Moonlight exposures are especially good for showing movement, but here’s something quite literal: a minute hand blurred over a 60-second exposure, on the Lumix LX3. There’s actually a third hand (sometimes called a second hand) that you can’t see due to its constant movement. And the clock’s 12 minutes fast.
The surf on the sheltered beach at Puponga (Golden Bay, Nelson) is really minimalist, so the lapping of the tide is just a subtle blur. However it works in well with my shadow to give some added depth. The clock is perched on a big burnt log. Not everyone takes a big clock with them on holiday, and not everyone likes their photos spiked with incongruent objects, but to me it’s all about the picture-making. After all, an element of surprise often features in a striking or original photograph.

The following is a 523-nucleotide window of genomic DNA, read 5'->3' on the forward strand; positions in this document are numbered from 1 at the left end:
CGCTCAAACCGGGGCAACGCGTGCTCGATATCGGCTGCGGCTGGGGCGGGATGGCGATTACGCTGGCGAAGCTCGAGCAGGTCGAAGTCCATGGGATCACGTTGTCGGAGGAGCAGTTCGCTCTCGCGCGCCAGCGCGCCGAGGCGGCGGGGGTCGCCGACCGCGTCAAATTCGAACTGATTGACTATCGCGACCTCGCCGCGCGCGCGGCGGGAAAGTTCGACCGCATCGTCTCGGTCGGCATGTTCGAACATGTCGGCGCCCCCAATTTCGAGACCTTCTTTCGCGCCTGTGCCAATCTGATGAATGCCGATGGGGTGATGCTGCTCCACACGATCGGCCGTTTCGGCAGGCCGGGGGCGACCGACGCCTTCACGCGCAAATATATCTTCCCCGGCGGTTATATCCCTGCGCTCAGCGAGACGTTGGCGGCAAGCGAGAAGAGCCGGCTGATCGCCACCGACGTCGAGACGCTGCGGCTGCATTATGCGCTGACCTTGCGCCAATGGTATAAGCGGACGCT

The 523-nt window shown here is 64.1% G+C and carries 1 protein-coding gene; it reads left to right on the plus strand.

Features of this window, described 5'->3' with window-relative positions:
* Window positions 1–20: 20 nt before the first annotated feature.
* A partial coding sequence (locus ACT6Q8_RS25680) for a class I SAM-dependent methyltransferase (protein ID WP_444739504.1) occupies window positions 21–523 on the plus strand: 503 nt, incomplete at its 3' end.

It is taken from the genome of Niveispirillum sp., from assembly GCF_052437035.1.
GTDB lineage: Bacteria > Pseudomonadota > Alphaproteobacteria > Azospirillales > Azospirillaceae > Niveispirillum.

Although some colour is visible this scene is closer to how we see by moonlight; in conventional terms however the shot is underexposed, and only right for the highlights. So this required a slight boost in post-processing. My standard starting point for a high, bright full moon is f2 at 60 seconds, 100 ISO, or 1.66 stops more than f3.5 at 100 ISO for the above. Given the low, feeble moon behind me in the pic above, I’m puzzled the shot has come out at all.
Also notable is the excellent depth of focus. Sure, the lens was at widest zoom (“24mm”), and the small size of the LX3 sensor helps too. The Lumix uses an infra red beam-assist for low light focus, which although spot-on here is often unreliable. Mis-focuses occur roughly 20% of the time and are frustrating because they take up camera time – typically, 2 minutes each: one minute to expose, one minute for dark frame post-pro. The Nikon D7oo I am now using has a similar mode; however for moonlight photography it seems to do no better. Solution: the manual focus option.